We found the inflight service excellent on all our flights.
The cabin crew worked hard. As well as serving meals, they walked through the plane often with plastic cups of water and orange juice.
They also kept the bathrooms clean and refreshed, replenishing toilet paper and tissue (something which North American cabin crew don’t do).
Qatar Airways entertainment
According to the airline’s website, Qatar Airways’ inflight entertainment system – Oryx One – offers up to 4,000 entertainment options, from music, games, TV shows and, of course, movies.
Certainly, we found lots of choice for newly-released movies, more than enough to keep us happily entertained.
The screens on the long-haul flights were high-resolution, bright and large (almost as wide as the seatback).
We give Qatar high marks for its good quality entertainment system!
Qatar carry-on baggage allowance
Our Qatar Airways review wouldn’t be complete without pointing out the airline’s carry-on baggage limits – which you’ll definitely want to note.
Their carry-on baggage allowance is smaller than most other reputable airlines. And Qatar is very strict about enforcing what you’re allowed to take onboard with you.
Electronics, such as a laptop, camera and computer cords) are excluded from the 15 lbs weight restriction.
We’ve gotten accustomed to taking one small wheeled carry-on suitcase and a small backpack or shoulder bag each as carry-on luggage (allowed by Air Canada, Delta, KLM, British Airways, etc.). But this was not allowed when we checked in at the L.A. airport for our Qatar flight to Doha.
The first thing Qatar check-in staff did was to weigh our carry-on rollaway bags. Both of ours were over the limit.
We ended up repacking twice and checking in one of the rollaways to get our carry-on luggage down to under the allowable limit. (We were glad we had a collapsible day pack in which we stuffed the binoculars, laptop, Kindle, phones, cords and chargers.)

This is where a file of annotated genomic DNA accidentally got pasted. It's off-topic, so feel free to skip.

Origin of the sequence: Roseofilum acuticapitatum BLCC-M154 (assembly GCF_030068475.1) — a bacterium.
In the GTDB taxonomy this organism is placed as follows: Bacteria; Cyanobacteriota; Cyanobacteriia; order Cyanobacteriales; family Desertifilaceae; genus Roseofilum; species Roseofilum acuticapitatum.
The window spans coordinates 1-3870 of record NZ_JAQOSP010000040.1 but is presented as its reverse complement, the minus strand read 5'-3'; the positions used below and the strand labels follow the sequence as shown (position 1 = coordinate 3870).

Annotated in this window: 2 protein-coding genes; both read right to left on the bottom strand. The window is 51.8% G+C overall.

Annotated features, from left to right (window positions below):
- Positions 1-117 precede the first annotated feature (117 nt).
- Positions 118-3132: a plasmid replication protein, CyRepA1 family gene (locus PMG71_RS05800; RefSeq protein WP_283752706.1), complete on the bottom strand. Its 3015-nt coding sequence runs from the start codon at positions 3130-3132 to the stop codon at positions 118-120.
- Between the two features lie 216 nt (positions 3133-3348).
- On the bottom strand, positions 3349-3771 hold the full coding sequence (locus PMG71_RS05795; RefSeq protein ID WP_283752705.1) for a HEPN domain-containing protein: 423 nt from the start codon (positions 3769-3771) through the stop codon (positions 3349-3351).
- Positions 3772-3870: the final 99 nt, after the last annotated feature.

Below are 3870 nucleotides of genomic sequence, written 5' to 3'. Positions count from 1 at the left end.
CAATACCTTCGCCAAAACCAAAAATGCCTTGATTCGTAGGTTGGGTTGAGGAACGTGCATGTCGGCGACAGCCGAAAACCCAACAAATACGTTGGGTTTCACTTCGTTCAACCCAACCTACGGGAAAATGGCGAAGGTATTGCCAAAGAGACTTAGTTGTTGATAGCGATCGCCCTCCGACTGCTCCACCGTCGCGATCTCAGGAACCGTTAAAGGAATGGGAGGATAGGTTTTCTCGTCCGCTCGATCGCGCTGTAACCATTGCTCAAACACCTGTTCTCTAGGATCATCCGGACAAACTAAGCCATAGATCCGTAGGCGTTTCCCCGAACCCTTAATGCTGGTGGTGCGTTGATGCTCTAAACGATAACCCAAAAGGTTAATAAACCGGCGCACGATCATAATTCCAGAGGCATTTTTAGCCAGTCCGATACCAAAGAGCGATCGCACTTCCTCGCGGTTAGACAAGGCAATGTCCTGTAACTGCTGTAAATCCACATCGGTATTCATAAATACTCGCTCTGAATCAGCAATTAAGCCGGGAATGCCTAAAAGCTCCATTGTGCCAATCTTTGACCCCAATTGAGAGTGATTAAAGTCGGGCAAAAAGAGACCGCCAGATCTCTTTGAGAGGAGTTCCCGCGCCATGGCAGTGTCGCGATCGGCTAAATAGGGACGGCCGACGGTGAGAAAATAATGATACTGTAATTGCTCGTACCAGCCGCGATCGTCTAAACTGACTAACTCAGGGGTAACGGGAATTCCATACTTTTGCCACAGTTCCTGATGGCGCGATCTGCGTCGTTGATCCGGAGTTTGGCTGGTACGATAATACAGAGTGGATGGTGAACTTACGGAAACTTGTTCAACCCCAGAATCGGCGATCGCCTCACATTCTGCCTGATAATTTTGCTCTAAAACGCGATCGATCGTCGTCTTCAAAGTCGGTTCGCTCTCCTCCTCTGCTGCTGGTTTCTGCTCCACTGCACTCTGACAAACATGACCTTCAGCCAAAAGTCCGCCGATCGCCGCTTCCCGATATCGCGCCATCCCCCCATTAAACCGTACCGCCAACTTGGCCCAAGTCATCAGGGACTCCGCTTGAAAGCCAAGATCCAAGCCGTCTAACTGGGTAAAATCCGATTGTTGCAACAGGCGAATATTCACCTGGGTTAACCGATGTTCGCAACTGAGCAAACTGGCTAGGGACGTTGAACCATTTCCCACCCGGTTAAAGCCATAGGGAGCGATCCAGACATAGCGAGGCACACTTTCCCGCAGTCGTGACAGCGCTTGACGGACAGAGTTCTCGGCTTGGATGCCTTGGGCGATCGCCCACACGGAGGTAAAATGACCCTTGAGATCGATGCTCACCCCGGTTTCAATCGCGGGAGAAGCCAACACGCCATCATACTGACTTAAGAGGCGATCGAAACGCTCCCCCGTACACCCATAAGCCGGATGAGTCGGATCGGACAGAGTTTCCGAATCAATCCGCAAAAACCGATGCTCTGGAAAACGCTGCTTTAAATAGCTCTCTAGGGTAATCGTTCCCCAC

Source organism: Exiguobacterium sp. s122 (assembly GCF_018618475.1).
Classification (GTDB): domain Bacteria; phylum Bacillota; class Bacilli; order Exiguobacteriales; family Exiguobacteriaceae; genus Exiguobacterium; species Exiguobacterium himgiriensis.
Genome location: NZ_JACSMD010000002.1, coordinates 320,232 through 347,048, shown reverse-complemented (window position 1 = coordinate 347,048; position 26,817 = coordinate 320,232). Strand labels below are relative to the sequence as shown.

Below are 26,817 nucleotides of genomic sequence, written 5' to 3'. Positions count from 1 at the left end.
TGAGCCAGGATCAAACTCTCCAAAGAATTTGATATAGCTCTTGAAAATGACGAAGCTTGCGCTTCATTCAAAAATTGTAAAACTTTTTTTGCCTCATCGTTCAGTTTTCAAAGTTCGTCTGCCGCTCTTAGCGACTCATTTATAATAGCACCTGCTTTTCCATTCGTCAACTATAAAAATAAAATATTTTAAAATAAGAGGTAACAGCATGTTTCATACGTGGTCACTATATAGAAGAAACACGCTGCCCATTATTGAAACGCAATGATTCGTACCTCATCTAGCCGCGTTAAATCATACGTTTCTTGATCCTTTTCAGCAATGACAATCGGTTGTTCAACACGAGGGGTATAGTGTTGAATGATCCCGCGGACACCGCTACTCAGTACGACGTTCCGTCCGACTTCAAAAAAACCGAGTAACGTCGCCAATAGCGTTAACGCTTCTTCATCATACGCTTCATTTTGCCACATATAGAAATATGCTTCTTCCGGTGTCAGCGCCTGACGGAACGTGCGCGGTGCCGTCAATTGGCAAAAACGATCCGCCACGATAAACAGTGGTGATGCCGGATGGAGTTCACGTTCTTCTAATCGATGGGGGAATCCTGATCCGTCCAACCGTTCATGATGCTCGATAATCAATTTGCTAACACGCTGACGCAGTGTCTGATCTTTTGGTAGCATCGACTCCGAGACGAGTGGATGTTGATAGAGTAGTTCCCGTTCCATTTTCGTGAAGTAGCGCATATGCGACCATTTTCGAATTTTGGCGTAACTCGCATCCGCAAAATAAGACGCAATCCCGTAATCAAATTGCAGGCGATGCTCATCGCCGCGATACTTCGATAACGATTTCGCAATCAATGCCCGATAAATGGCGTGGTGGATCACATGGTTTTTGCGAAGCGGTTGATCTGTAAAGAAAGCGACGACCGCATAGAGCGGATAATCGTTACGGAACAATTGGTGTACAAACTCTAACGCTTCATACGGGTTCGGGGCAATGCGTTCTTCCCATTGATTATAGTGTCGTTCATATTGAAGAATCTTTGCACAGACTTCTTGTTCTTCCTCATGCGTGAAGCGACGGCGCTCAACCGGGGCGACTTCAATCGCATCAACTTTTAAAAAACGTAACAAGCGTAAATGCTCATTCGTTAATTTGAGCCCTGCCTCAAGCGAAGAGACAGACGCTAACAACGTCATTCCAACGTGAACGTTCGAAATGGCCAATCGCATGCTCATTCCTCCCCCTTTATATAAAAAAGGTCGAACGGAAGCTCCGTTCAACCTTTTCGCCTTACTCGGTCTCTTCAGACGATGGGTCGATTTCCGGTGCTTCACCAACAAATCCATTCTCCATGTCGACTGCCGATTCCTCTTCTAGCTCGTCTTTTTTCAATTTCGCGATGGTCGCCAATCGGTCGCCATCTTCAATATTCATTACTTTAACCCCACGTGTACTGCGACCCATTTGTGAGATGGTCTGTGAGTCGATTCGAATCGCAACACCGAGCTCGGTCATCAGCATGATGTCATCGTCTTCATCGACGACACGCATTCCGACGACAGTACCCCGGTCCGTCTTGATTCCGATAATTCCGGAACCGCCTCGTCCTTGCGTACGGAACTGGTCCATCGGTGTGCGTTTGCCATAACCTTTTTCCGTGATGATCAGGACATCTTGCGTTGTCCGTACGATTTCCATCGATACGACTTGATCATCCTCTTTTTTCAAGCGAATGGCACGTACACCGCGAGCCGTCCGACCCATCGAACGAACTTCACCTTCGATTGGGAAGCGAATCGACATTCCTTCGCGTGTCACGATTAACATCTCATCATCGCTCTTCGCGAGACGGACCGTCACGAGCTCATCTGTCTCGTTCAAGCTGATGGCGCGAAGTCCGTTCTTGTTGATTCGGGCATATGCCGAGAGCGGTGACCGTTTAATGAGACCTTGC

Emirates has a similar hand-luggage allowance of 7 kg (15 lbs).
But we found Emirates less strict about enforcing their hand-luggage limits when we flew Emirates from Seattle through Dubai to Africa. (Maybe we just lucked out?)
Airport, customs and security
Hamad International Airport:
Hamad International Airport in Doha opened in 2014. It’s bright and light, with lots of glass – very clean and new-looking. But for such a big airport, it looks quite empty compared to Dubai or Heathrow or even Vancouver’s airport.
That could be in part because few big-name airlines (apart from Qatar, Sri Lankan Airlines and Turkish Airlines) fly to Doha.
Customs and immigration:
When we arrived in Doha from L.A., we had to wait more than an hour in the long customs and immigration line before exiting the airport. (Remember, on the way to Sri Lanka, we overnighted in Doha to break up the long journey.)
Waiting in line was quite frustrating, because there were so many booths. However, all but three were empty of officials for the “other travelers” section.